For our final day at Angkor Wat Archeological Park, we decided to visit the temples in the Roluos group, three Hindu temples which lie 15 kilometers east of Siem Reap. These temples are interesting because they pre-date all of the other temples at Angkor by a century.
Our first stop was to Lolei which was the last of the three Roluos temples to built in the 9th century. Lolei was once an island temple in the middle of a large body of water. Prior to constructing the temple, the Khmer’s built dykes to drown the land around the temple, creating an artificial island. Today, however, no water remains.
Our next stop was to Preah Ko, a small, but beautiful brick temple. Preah Ko was the first of the Roluos temples to be built in the 9th century. The temple consists of six towers built in two rows on a sandstone platform.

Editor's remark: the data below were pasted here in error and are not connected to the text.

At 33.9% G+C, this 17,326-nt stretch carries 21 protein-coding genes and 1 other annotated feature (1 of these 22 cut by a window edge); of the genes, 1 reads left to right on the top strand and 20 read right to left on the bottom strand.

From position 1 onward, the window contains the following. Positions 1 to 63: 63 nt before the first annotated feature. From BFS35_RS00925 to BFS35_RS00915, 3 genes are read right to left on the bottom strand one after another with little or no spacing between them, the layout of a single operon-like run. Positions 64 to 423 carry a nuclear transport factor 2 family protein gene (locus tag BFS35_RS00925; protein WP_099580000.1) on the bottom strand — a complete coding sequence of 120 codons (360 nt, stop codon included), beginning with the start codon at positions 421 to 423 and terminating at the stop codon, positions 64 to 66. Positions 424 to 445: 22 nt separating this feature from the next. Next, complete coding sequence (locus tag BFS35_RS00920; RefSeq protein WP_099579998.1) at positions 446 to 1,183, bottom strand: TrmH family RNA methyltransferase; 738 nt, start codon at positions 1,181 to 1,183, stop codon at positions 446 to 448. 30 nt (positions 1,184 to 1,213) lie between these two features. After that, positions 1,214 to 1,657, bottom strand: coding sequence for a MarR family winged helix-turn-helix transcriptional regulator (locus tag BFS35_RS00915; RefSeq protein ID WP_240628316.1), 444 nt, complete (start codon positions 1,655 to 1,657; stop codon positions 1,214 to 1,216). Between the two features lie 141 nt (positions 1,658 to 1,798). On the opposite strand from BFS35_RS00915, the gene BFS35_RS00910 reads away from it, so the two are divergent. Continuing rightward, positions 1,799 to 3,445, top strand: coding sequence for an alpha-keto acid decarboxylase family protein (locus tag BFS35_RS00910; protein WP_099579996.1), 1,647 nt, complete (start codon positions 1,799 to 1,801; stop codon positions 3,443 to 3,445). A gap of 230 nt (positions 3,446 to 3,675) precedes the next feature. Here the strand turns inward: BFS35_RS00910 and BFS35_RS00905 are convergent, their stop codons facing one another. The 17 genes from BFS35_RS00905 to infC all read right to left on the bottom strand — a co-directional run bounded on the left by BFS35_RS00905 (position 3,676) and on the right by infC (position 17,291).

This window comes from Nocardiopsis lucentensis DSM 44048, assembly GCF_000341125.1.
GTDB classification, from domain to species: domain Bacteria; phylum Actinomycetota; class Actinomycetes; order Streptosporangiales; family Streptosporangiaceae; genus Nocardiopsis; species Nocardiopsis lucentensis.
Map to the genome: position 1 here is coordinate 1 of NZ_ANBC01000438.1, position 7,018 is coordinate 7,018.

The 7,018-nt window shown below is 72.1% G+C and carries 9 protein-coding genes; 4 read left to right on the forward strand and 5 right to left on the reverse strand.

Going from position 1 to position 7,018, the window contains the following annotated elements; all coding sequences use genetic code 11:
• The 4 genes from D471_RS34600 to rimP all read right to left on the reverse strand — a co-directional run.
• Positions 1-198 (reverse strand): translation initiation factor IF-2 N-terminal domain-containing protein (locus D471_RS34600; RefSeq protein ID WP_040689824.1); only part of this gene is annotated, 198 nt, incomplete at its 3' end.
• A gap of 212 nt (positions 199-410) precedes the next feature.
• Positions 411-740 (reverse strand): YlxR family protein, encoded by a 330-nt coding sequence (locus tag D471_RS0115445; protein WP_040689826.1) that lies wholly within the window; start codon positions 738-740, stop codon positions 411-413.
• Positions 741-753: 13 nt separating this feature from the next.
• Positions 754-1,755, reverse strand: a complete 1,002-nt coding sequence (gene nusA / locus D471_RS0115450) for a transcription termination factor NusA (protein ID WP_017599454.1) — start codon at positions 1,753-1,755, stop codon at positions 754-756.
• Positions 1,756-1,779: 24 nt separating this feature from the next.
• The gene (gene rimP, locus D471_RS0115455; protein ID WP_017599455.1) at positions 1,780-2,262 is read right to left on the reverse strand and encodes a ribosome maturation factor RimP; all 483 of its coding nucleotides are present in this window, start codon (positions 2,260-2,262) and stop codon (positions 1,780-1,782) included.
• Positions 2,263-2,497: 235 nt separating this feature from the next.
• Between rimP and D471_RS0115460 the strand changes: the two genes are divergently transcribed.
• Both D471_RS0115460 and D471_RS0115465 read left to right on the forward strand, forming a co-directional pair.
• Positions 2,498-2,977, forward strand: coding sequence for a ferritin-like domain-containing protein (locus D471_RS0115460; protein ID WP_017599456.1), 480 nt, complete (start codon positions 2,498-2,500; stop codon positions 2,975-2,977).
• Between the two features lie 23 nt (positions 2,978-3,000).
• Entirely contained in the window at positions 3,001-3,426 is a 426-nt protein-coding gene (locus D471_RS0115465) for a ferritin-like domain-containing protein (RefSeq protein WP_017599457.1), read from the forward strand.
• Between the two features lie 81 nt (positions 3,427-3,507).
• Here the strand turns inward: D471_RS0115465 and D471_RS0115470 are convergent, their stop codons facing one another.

Our final stop was to Bakong, constructed in the 9th century. The size Bakong is considerable and the grounds contain two moats and three concentric enclosures. Within the inner enclosure, sits a massive five-tiered pyramid.
Our third day at Angkor was brief compared to the previous two, as we headed back to Siem Reap in the early afternoon. In reality, we could have spent much longer at Angkor Wat Archeological Park visiting the remaining temples dotted throughout the 400 square kilometer park. From Angkor, we headed to Phnom Penh, Cambodia’s capital and largest city.
Below is a compilation of videos that Dan took from the tuk tuk rides over our three days in and around Angkor Wat Archeological Park and Siem Reap.